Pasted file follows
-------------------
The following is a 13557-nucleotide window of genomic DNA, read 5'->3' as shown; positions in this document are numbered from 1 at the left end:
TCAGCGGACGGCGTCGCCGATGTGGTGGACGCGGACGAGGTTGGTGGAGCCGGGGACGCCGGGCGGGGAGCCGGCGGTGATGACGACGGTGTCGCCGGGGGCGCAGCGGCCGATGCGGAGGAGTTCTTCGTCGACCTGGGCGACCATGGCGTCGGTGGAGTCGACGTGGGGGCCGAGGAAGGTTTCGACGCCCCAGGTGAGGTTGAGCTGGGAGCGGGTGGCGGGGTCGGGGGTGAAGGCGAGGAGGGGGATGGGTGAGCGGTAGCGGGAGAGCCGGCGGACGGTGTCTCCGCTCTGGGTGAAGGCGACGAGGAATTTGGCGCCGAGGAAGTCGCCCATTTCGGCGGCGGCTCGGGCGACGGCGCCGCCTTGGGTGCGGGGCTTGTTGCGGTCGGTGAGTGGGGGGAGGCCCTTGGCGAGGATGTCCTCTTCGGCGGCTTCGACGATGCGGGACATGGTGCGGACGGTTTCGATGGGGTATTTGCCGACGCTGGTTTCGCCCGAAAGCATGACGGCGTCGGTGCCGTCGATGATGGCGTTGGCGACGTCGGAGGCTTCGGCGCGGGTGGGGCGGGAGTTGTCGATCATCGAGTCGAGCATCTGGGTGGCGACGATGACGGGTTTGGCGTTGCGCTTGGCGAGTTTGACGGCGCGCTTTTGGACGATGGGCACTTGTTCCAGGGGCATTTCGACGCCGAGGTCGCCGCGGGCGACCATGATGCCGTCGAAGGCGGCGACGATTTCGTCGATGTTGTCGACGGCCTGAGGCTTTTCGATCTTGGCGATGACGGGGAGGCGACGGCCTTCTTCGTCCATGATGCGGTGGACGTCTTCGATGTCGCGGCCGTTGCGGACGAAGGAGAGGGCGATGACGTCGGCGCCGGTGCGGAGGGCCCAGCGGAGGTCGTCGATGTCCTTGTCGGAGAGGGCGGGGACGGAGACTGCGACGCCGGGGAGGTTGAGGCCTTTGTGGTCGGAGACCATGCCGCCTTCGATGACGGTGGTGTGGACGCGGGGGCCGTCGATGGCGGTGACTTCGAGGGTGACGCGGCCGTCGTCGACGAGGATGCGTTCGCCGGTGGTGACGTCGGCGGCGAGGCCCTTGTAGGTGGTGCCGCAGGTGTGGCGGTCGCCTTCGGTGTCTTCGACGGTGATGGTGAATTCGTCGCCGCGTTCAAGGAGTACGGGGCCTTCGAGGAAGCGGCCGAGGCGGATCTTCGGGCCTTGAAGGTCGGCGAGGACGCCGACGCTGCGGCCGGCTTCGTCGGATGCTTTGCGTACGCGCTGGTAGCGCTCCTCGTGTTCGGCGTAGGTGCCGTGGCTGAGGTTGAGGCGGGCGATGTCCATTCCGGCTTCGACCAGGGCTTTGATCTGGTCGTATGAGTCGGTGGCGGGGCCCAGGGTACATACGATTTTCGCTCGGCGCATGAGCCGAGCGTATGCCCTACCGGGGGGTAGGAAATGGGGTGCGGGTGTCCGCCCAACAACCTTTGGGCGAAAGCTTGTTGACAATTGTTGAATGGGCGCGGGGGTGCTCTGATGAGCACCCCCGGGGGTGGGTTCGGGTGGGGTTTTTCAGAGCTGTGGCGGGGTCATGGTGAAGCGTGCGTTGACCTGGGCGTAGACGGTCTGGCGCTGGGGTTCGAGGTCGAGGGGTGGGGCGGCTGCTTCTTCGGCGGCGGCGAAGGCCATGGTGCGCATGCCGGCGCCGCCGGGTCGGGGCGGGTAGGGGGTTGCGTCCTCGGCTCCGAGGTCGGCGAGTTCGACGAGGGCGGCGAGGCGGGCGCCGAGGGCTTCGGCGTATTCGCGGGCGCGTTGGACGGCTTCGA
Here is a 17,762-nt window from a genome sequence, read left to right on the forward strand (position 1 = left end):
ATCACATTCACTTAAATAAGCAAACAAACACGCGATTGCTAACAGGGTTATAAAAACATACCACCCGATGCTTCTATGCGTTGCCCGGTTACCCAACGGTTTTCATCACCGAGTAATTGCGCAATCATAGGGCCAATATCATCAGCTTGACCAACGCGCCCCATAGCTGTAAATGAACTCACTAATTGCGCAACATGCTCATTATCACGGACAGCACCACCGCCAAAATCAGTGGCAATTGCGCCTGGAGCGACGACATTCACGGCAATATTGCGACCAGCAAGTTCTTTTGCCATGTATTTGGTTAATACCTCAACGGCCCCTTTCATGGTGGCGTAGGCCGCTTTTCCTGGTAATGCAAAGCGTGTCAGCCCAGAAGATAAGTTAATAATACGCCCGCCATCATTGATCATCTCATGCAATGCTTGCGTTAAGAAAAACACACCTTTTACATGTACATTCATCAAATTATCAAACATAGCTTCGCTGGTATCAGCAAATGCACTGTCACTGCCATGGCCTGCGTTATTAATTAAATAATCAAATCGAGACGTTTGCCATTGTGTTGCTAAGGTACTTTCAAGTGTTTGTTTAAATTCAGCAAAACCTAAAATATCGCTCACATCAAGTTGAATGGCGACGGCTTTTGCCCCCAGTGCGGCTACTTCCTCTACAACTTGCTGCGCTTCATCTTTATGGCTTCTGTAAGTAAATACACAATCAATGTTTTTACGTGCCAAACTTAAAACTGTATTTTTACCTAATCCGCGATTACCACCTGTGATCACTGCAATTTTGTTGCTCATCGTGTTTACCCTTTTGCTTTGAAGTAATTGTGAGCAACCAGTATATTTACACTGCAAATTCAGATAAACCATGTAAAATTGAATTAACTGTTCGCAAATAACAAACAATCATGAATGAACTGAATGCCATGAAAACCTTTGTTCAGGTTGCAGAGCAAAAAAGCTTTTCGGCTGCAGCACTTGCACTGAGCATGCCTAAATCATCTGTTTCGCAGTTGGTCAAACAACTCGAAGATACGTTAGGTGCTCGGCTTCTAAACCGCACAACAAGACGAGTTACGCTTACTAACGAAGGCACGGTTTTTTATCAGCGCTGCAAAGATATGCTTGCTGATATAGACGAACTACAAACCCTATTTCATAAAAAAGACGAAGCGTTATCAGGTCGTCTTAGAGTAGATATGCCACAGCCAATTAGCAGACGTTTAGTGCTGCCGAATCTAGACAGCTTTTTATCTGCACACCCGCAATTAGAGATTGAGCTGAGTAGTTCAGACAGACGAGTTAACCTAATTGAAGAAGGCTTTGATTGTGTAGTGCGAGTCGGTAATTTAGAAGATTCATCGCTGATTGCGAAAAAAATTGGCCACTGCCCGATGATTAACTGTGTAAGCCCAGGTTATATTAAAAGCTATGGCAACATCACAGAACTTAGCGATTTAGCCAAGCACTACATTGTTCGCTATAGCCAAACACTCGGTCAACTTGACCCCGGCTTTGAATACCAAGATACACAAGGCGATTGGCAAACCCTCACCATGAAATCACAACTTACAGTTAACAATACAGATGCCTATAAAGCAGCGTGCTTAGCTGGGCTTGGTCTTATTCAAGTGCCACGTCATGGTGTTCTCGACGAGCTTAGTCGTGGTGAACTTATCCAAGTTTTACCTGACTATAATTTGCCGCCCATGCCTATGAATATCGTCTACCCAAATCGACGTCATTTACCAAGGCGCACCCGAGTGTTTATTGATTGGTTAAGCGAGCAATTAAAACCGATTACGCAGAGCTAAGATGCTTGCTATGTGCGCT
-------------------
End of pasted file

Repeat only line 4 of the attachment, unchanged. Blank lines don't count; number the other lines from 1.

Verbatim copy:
ATCACATTCACTTAAATAAGCAAACAAACACGCGATTGCTAACAGGGTTATAAAAACATACCACCCGATGCTTCTATGCGTTGCCCGGTTACCCAACGGTTTTCATCACCGAGTAATTGCGCAATCATAGGGCCAATATCATCAGCTTGACCAACGCGCCCCATAGCTGTAAATGAACTCACTAATTGCGCAACATGCTCATTATCACGGACAGCACCACCGCCAAAATCAGTGGCAATTGCGCCTGGAGCGACGACATTCACGGCAATATTGCGACCAGCAAGTTCTTTTGCCATGTATTTGGTTAATACCTCAACGGCCCCTTTCATGGTGGCGTAGGCCGCTTTTCCTGGTAATGCAAAGCGTGTCAGCCCAGAAGATAAGTTAATAATACGCCCGCCATCATTGATCATCTCATGCAATGCTTGCGTTAAGAAAAACACACCTTTTACATGTACATTCATCAAATTATCAAACATAGCTTCGCTGGTATCAGCAAATGCACTGTCACTGCCATGGCCTGCGTTATTAATTAAATAATCAAATCGAGACGTTTGCCATTGTGTTGCTAAGGTACTTTCAAGTGTTTGTTTAAATTCAGCAAAACCTAAAATATCGCTCACATCAAGTTGAATGGCGACGGCTTTTGCCCCCAGTGCGGCTACTTCCTCTACAACTTGCTGCGCTTCATCTTTATGGCTTCTGTAAGTAAATACACAATCAATGTTTTTACGTGCCAAACTTAAAACTGTATTTTTACCTAATCCGCGATTACCACCTGTGATCACTGCAATTTTGTTGCTCATCGTGTTTACCCTTTTGCTTTGAAGTAATTGTGAGCAACCAGTATATTTACACTGCAAATTCAGATAAACCATGTAAAATTGAATTAACTGTTCGCAAATAACAAACAATCATGAATGAACTGAATGCCATGAAAACCTTTGTTCAGGTTGCAGAGCAAAAAAGCTTTTCGGCTGCAGCACTTGCACTGAGCATGCCTAAATCATCTGTTTCGCAGTTGGTCAAACAACTCGAAGATACGTTAGGTGCTCGGCTTCTAAACCGCACAACAAGACGAGTTACGCTTACTAACGAAGGCACGGTTTTTTATCAGCGCTGCAAAGATATGCTTGCTGATATAGACGAACTACAAACCCTATTTCATAAAAAAGACGAAGCGTTATCAGGTCGTCTTAGAGTAGATATGCCACAGCCAATTAGCAGACGTTTAGTGCTGCCGAATCTAGACAGCTTTTTATCTGCACACCCGCAATTAGAGATTGAGCTGAGTAGTTCAGACAGACGAGTTAACCTAATTGAAGAAGGCTTTGATTGTGTAGTGCGAGTCGGTAATTTAGAAGATTCATCGCTGATTGCGAAAAAAATTGGCCACTGCCCGATGATTAACTGTGTAAGCCCAGGTTATATTAAAAGCTATGGCAACATCACAGAACTTAGCGATTTAGCCAAGCACTACATTGTTCGCTATAGCCAAACACTCGGTCAACTTGACCCCGGCTTTGAATACCAAGATACACAAGGCGATTGGCAAACCCTCACCATGAAATCACAACTTACAGTTAACAATACAGATGCCTATAAAGCAGCGTGCTTAGCTGGGCTTGGTCTTATTCAAGTGCCACGTCATGGTGTTCTCGACGAGCTTAGTCGTGGTGAACTTATCCAAGTTTTACCTGACTATAATTTGCCGCCCATGCCTATGAATATCGTCTACCCAAATCGACGTCATTTACCAAGGCGCACCCGAGTGTTTATTGATTGGTTAAGCGAGCAATTAAAACCGATTACGCAGAGCTAAGATGCTTGCTATGTGCGCT